I already knew about the existence of cuckoo bees. These are bees that lay their eggs in the already provisioned nests of pollen collecting bees so that they don’t have to bother collecting pollen themselves. This means that they don’t have the hairy pollen baskets on their legs. This is one way of differentiating them from the hosts that they have evolved to mimic. However, an interesting article by Mike Edwards in the excellent British Wildlife Magazine gave me an insight into different types of bees and why their efficiency at pollinating plants varies so much.
The standard belief is that there is a mutually beneficial relationship between plants and pollinators whereby plants provide nectar as a foodstuff for the pollinating insect. In turn the bee moves pollen from the male part of the flower to the female whilst collecting it to take back to the nest for their larvae. This article revealed that this only occurs with certain species and that in many cases the plant is robbed!
What I didn’t know before today is that some bees, such as this white faced bee, are almost hairless and eat the pollen and nectar they collect before flying back to the nest; therefore denying the flower its rightful pollination.
The best known bees are the honey bees and the bumble bees, however, I also learned today these are not very efficient pollinators. In some cases these bees manage to get the nectar and avoid the reproductive parts of the flower and therefore don’t pollinate it at all. However, even if they do collect the pollen in the baskets on their legs, they need to wet it with nectar so that it doesn’t fall out. This means that the pollen isn’t readily transferred to the female part of the flower. Honey and bumble bees are, in effect, pollen robbers!
Whilst googling cuckoo bees for this short article I also came across this cool picture on Wikipedia. A cuckoo bee asleep, using its mandibles to hold on – what a fantastic shot! Until today I didn’t realise that bees did this!
Friends of the Earth are hoping to create a bit of a buzz with their Bee Cause campaign. I attended a launch event in Northampton today – the aims of the campaign are to get those in power – specifically David Cameron, to acknowledge that the government needs to adopt and implement a bee action plan. The launch event included a couple of talks about pollinators and their habitats.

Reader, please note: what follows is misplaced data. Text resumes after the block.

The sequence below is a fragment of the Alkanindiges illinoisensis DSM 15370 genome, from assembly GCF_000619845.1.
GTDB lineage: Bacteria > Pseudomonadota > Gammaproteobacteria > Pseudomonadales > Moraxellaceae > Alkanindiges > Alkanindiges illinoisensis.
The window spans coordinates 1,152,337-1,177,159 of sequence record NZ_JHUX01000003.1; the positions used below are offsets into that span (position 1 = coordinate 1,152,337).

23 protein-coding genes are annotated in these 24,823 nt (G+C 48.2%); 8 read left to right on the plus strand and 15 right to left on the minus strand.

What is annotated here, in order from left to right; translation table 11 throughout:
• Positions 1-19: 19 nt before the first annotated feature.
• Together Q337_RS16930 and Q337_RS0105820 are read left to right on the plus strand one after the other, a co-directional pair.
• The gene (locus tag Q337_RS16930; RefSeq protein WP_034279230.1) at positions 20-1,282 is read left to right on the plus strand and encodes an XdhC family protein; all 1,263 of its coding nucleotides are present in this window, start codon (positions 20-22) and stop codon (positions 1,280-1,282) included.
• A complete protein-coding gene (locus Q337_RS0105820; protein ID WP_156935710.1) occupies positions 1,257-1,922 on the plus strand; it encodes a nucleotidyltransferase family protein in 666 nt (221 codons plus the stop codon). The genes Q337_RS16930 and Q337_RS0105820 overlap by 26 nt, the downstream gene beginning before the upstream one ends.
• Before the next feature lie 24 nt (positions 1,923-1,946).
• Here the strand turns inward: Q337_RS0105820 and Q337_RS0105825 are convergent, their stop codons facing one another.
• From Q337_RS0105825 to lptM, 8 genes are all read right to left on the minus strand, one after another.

Why are bees important? Just to clear up a misconception, it is not just bees that are important it is all of natures pollinators – insects, animals and birds – even some lizards are important pollinators elsewhere in the world. Across the world 87% of the estimated 308,000 plant species are pollinated by insects and other fauna.
There has been a lot of coverage about the collapse of honey bee populations across the world and lots of speculation about the reasons. However, this is not a new phenomenon and since the 1800s the UK has lost 23 species of bee and 18 species of butterflies. More recently there has been a 75% decline in moths since the 1970s and a 25% decline in hoverflies since the 1980s. So, it would appear that the recent problems with honey bees are only the latest in a long line of declines. Whilst there are lots of reasons for this, the overriding issue has to be loss of suitable habitat caused by urban expansion and the intensification of agriculture and removal of woodlands and hedgerows. Indeed Northamptonshire holds the dubious distinction of having lost more species of wildflowers than any other county. Not something to be proud of.
So, the Bee Cause campaign aims to raise awareness of this problem and get people taking action. I’ll be writing some more posts outlining what you can do to help our pollinators in the coming weeks. In the meantime, if you are interested in getting involved in the campaign there is a lot of information on the FoE website. Alternatively, if you are in the Daventry area and would like to help, give me a shout and we can work together to make Daventry a bee-friendly place.